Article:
By Mick Krever, CNN
In his first interview since Nelson Mandela’s death, Cyril Ramaphosa – the late president’s closest confidant during the negotiations that brought an end to apartheid – said that the man known by his clan name of Madiba was “nearly everything to many South Africans.”
“He's been a father of the nation, the builder of the South African new nation,” he said. “And he has been a mentor, a comrade, a friend, a reconciler.”
Ramaphosa is now deputy leader of the African National Congress. It is no secret that he was Mandela’s preferred successor when he left office in 1999, and Ramaphosa may yet become president of South Africa one day.
When Mandela was still in prison, during the 27 years that he would eventually serve, the future president decided to reach out unilaterally to the apartheid government.
“Whilst he was in prison, he saw the conflict rising and rising on an annual basis between the oppressor and the oppressed,” Ramaphosa said.
The only way the cycle could be ended, Mandela decided, was through negotiations with the hated regime.
“And he reached out to them. He reached out to [South African President] P.W. Botha without even discussing it with his other colleagues in prison” or the exiled ANC leadership.
“And for some reason, he knew that they would trust him so much that they would know he would not be selling out or going out on a whim of his own.”
Botha was succeeded by F.W. de Klerk, who seemed more open to talks, but they were by no means a walk in the park.
“They were quite tough, and anybody who has negotiated with Nelson Mandela or against Nelson Mandela – I would have felt a great pity for them,” Ramaphosa said.
“Whatever he negotiated he made sure that he stuck to principle and he won the argument. But at the same time, he always gave an allowance to his counterparty to go away from the negotiating table having obtained some measure of victory or something that he can sell to his side.”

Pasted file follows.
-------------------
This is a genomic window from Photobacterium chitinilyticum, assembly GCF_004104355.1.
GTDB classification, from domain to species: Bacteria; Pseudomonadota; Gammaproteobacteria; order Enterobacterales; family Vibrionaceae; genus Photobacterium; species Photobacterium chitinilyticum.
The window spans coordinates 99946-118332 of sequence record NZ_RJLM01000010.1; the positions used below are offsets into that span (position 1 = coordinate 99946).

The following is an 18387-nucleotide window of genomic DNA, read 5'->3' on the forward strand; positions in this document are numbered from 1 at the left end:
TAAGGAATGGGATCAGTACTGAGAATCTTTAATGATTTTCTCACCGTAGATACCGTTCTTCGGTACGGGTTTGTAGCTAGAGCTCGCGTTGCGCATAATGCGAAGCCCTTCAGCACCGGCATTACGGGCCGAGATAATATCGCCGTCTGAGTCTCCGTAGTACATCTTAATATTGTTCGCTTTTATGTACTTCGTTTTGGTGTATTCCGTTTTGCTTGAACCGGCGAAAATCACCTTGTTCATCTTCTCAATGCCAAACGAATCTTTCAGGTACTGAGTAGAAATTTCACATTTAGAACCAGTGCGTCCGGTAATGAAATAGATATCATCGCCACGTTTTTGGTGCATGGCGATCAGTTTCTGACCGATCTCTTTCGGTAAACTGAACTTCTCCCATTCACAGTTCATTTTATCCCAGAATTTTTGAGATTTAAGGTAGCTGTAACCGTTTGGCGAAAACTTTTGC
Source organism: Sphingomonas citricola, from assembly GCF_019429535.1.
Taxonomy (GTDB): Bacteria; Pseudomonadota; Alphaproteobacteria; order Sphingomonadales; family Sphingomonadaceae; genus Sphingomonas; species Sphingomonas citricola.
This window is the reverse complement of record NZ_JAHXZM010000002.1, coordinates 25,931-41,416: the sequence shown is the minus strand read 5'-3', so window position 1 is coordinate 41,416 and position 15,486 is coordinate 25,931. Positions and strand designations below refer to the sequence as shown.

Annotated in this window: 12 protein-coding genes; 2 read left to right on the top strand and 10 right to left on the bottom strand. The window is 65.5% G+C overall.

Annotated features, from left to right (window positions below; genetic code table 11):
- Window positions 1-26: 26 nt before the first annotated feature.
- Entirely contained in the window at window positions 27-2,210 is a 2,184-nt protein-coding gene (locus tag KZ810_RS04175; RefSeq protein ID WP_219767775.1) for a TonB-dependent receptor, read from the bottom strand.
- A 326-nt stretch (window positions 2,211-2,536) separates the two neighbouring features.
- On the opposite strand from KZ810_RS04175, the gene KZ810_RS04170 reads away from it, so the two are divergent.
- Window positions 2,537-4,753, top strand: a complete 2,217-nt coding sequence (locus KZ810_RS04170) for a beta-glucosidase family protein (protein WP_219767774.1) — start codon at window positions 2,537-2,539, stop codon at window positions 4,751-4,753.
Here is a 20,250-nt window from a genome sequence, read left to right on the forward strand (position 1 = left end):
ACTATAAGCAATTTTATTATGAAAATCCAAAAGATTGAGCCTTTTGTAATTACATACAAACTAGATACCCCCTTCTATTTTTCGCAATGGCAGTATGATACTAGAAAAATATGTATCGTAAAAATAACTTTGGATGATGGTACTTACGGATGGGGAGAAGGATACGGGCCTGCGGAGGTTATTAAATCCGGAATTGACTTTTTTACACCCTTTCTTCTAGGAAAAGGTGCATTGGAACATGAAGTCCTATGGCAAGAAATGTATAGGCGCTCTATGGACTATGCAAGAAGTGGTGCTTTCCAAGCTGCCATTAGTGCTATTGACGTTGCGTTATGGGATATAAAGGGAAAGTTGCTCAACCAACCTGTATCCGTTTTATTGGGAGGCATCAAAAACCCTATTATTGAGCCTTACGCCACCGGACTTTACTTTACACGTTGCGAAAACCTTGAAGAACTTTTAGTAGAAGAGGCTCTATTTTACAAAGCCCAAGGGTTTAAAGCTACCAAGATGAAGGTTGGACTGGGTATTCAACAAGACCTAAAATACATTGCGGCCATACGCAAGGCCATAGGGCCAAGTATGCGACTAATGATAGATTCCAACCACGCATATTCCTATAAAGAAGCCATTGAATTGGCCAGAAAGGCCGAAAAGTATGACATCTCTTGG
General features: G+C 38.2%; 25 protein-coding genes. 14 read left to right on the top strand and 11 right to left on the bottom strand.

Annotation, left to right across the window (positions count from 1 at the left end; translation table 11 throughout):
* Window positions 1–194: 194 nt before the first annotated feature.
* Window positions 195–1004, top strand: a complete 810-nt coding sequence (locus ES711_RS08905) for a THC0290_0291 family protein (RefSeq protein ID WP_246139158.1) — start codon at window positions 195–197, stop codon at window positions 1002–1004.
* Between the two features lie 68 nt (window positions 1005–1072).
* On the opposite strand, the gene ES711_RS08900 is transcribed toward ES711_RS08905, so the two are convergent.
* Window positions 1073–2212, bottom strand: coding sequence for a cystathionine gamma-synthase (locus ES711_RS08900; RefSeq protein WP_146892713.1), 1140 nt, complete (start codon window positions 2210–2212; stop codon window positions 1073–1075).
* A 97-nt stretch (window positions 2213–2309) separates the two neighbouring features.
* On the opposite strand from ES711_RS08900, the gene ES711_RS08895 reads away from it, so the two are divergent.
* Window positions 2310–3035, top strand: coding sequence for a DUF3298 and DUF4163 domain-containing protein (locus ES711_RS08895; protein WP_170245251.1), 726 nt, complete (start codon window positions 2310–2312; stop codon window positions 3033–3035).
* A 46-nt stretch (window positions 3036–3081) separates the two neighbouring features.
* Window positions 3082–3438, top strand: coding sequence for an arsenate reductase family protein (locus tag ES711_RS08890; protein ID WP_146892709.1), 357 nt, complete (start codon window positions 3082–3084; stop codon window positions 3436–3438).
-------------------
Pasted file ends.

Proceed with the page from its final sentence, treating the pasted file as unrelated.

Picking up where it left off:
“So he was a negotiator par excellence.”
Ramaphosa was lead negotiator for the ANC, and says that there was so much violence at the time it was “a miracle” that a deal was reached.
“Nelson Mandela just stayed the course and said the victory for all our people – even those who will have departed – would be to bring an end to the nightmare of apartheid.”
And it really was a nightmare.
The regime’s will was “enforced through the jackboot, through removals, as they embarked on their social engineering,” he said.
“They moved people from where they had been born, where they had grown up, and moved them to the dusty, arid parts of the country.”
Ramaphosa and his family, too, were forcibly moved out of Johannesburg.
“Trucks would just arrive in the morning and just load up everything that you possessed, destroyed the houses, and you were just moved,” he said. “Because they were making way for white people to live peacefully without being disturbed by the presence of black people in a particular area.”
“Black people in South Africa knew no rights…They lost their property, they lost their dignity, and they also lost their lives.”
Mandela was able to overcome that reality and forgive “not only his jailers, but also his oppressors.”
He has taught all of South Africa to be “a forgiving nation” and “walk along the path of reconciliation.”
“This is the moment when as we put him to rest, all of us as South Africans, will be saying, ‘Let us reconcile, let us transform our country to properly build it into the South Africa of Nelson Mandela's dreams.’”